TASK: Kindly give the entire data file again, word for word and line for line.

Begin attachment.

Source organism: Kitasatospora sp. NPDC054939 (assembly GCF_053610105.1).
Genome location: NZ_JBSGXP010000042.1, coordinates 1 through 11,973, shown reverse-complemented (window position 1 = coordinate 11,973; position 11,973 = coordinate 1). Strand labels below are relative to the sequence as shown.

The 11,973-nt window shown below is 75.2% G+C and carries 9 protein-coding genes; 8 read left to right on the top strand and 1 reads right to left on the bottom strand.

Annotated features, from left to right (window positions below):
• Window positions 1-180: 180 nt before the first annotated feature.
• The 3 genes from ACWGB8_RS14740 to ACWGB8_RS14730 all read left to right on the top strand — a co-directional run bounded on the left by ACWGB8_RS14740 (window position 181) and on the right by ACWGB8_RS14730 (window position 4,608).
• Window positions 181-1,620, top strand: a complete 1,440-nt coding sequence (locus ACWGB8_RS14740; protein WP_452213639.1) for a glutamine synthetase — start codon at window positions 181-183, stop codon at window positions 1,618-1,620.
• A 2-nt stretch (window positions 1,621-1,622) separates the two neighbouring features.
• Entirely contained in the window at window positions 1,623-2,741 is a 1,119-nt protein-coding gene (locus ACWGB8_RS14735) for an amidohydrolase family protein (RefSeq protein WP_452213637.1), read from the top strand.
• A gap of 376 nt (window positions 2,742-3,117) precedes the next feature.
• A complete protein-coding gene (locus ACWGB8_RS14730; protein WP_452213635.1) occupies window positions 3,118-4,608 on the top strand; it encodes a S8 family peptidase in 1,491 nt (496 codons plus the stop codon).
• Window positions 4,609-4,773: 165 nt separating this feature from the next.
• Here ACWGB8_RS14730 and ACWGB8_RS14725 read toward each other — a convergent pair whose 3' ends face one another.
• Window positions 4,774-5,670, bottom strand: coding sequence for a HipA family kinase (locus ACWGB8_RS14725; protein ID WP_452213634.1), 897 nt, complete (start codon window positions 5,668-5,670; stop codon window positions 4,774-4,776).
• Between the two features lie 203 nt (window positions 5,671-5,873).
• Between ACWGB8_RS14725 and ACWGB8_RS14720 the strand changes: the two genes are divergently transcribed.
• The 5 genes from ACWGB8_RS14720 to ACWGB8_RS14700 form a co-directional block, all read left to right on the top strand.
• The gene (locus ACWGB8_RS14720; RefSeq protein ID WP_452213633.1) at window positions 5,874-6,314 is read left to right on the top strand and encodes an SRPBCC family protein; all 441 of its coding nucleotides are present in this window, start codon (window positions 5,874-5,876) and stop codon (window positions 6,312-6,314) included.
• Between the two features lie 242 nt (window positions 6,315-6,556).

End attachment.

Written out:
Source organism: Kitasatospora sp. NPDC054939 (assembly GCF_053610105.1).
Genome location: NZ_JBSGXP010000042.1, coordinates 1 through 11,973, shown reverse-complemented (window position 1 = coordinate 11,973; position 11,973 = coordinate 1). Strand labels below are relative to the sequence as shown.

The 11,973-nt window shown below is 75.2% G+C and carries 9 protein-coding genes; 8 read left to right on the top strand and 1 reads right to left on the bottom strand.

Annotated features, from left to right (window positions below):
• Window positions 1-180: 180 nt before the first annotated feature.
• The 3 genes from ACWGB8_RS14740 to ACWGB8_RS14730 all read left to right on the top strand — a co-directional run bounded on the left by ACWGB8_RS14740 (window position 181) and on the right by ACWGB8_RS14730 (window position 4,608).
• Window positions 181-1,620, top strand: a complete 1,440-nt coding sequence (locus ACWGB8_RS14740; protein WP_452213639.1) for a glutamine synthetase — start codon at window positions 181-183, stop codon at window positions 1,618-1,620.
• A 2-nt stretch (window positions 1,621-1,622) separates the two neighbouring features.
• Entirely contained in the window at window positions 1,623-2,741 is a 1,119-nt protein-coding gene (locus ACWGB8_RS14735) for an amidohydrolase family protein (RefSeq protein WP_452213637.1), read from the top strand.
• A gap of 376 nt (window positions 2,742-3,117) precedes the next feature.
• A complete protein-coding gene (locus ACWGB8_RS14730; protein WP_452213635.1) occupies window positions 3,118-4,608 on the top strand; it encodes a S8 family peptidase in 1,491 nt (496 codons plus the stop codon).
• Window positions 4,609-4,773: 165 nt separating this feature from the next.
• Here ACWGB8_RS14730 and ACWGB8_RS14725 read toward each other — a convergent pair whose 3' ends face one another.
• Window positions 4,774-5,670, bottom strand: coding sequence for a HipA family kinase (locus ACWGB8_RS14725; protein ID WP_452213634.1), 897 nt, complete (start codon window positions 5,668-5,670; stop codon window positions 4,774-4,776).
• Between the two features lie 203 nt (window positions 5,671-5,873).
• Between ACWGB8_RS14725 and ACWGB8_RS14720 the strand changes: the two genes are divergently transcribed.
• The 5 genes from ACWGB8_RS14720 to ACWGB8_RS14700 form a co-directional block, all read left to right on the top strand.
• The gene (locus ACWGB8_RS14720; RefSeq protein ID WP_452213633.1) at window positions 5,874-6,314 is read left to right on the top strand and encodes an SRPBCC family protein; all 441 of its coding nucleotides are present in this window, start codon (window positions 5,874-5,876) and stop codon (window positions 6,312-6,314) included.
• Between the two features lie 242 nt (window positions 6,315-6,556).